Frequently Asked Questions about Obesity

According to a recent study, around a fifth of adults worldwide will be obese by 2025. Thus, these frequently asked questions about obesity will probably be asked with increasing frequency in the years to come.


Frequently Asked Questions about Obesity

1.       What is obesity?

This is a condition characterized by excessive body fat and weight. Body mass index and waist circumference are often used to determine weight status.

2.       What is body mass index?

A person’s body mass index (BMI) is calculated by dividing his or her weight in kilograms by the square of his or her height in meters. Though not a direct measurement of body fat, BMI has been shown to be moderately correlated with – as well as cheaper than – more direct approaches. BMI is a screening, not a diagnostic, tool.

BMI (adults)

Weight status

Below 18.5







Obese (class I).


Obese (class II).

40.0 and higher

Extreme obesity (class III).


3.       Are there exceptions to the above BMI-determined weight statuses?

Athletes may have a high BMI due to increased muscularity as opposed to increased body fatness.

4.       How is BMI interpreted for children?

The same formula to calculated BMI for adults is used for children, but while the adult interpretation of BMI does not depend on sex or age, children and teen's BMI has to be age and gender-specific because the amount of body fat changes with age and the amount of body fat differs between girls and boys. Obesity among 2- to 19-year-olds is defined as a BMI at or above the 95th percentile of children of the same age and sex in this 1963 to 1994 reference population.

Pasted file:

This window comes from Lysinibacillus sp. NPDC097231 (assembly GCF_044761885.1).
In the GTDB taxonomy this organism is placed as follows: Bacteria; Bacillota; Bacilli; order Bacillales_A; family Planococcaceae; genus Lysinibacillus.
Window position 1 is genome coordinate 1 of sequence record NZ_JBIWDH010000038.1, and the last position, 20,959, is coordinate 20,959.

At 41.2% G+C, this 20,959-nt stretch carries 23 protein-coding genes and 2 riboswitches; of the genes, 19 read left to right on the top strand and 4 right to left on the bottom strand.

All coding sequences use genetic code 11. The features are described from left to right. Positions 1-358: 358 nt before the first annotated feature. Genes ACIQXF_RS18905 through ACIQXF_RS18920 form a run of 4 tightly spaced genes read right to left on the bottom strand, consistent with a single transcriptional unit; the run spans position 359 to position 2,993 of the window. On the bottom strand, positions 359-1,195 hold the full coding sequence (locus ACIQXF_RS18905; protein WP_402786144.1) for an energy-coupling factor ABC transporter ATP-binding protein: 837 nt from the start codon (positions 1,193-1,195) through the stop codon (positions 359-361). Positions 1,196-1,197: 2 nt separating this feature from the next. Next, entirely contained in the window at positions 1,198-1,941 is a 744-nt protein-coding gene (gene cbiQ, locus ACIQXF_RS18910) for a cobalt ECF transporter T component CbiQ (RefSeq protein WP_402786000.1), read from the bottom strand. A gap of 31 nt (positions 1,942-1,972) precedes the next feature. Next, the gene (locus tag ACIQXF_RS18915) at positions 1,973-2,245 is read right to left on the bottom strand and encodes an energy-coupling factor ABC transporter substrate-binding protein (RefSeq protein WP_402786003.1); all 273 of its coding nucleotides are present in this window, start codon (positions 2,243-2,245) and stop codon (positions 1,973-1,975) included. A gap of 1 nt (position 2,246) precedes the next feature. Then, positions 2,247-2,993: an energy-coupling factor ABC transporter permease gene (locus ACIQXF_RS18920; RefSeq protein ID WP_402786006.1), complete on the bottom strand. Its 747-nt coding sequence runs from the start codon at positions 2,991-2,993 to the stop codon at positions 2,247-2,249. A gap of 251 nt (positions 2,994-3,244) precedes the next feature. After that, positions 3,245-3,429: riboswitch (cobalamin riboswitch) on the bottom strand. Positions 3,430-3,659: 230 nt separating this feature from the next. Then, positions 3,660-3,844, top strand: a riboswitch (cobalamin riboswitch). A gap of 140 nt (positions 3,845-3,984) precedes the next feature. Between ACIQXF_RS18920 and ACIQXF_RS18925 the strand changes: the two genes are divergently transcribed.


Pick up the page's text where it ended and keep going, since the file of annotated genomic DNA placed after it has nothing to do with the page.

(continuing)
5.       At which waist circumference is someone at a higher risk for obesity-related conditions?

·         More than 40 inches for men.

·         More than 35 inches for non-pregnant women.

6.       How is waist circumference measured?

  • Stand and place a tape measure around the middle, just above the hipbones.
  • Make sure the tape is horizontal around the waist.
  • Keep the tape snug around the waist, but not compressing the skin
  • Measure waist just after breathing out.

7.       What other ways are there to measure body fat?

·         Skinfold thickness measurements with calipers.

·         Underwater weighing.

·         Bioelectrical impedance.

·         Dual energy x-ray absorptiometry.

·         Isotope dilution.

8.       What causes obesity?

·         Lack of physical activity.

·         Poor diet and unhealthy eating habits.

·         Prader-Willi syndrome, Cushing's syndrome, and other disorders (rarely).

9.       What are the symptoms of obesity?

·         Clothes feel tight.

·         The scale shows weight gain.

·         Extra fat around the waist.

10.   What are the risk factors for obesity?             

·         Genetics.

·         Family history.

·         Physical inactivity.

·         Unhealthy diet.

·         Certain conditions and medications.

·         Socio-economic factors.

·         Age.

·         Pregnancy.

·         Smoking cessation.

·         Poor sleep.

11.   What are the potential complications of obesity?

  • High triglycerides and low high-density lipoprotein (HDL) cholesterol.
  • Obesity Hypoventilation Syndrome.
  • Type 2 diabetes.
  • High blood pressure.
  • Metabolic syndrome.
  • Heart disease.